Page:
Robots inhabiting human environments need to act in relation to their own experience and embodiment as well as to social and emotional aspects. Robots that learn, act upon and incorporate their own experience and perception of others’ emotions into their responses make not only more productive artificial agents but also agents with whom humans can appropriately interact. This special issue seeks to address the significance of grounding of emotions in robots in relation to aspects of physical and homeostatic interaction in the world at an individual and social level. Specific questions concern: How can emotion and social interaction be grounded in the behavioral activity of the robotic system? Is a robot able to have intrinsic emotions? How can emotions, grounded in the embodiment of the robot, facilitate individually and socially adaptive behavior to the robot? This opening chapter provides an introduction to the articles that comprise this special issue and briefly discusses their relationship to grounding emotions in robots.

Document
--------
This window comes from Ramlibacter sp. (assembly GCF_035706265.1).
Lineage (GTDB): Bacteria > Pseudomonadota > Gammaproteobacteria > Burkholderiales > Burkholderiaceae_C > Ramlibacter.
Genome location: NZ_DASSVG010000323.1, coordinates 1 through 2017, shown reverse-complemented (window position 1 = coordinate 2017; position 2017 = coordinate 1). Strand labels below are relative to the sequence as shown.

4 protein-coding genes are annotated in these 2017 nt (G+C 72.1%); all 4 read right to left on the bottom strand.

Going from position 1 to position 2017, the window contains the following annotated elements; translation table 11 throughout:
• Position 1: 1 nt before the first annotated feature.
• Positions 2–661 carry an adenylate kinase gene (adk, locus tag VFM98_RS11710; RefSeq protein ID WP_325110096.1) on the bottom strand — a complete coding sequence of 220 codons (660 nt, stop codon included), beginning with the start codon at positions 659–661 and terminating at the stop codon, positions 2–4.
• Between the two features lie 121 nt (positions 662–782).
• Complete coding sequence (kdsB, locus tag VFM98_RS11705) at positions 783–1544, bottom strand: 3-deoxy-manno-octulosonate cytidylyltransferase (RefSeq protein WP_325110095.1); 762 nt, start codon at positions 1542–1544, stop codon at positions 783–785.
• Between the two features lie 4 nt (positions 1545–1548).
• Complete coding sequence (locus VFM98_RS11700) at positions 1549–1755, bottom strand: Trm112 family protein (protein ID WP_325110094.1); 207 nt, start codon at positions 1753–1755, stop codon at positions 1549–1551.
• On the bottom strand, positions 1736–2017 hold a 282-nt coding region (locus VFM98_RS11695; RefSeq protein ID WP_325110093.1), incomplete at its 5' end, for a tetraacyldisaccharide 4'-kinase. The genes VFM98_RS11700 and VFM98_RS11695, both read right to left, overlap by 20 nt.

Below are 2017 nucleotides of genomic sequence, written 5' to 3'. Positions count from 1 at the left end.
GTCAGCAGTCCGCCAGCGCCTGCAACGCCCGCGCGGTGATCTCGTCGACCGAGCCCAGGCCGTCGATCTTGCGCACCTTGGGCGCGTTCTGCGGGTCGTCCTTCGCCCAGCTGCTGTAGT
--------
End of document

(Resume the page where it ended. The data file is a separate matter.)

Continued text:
- social interaction
- intrinsic processes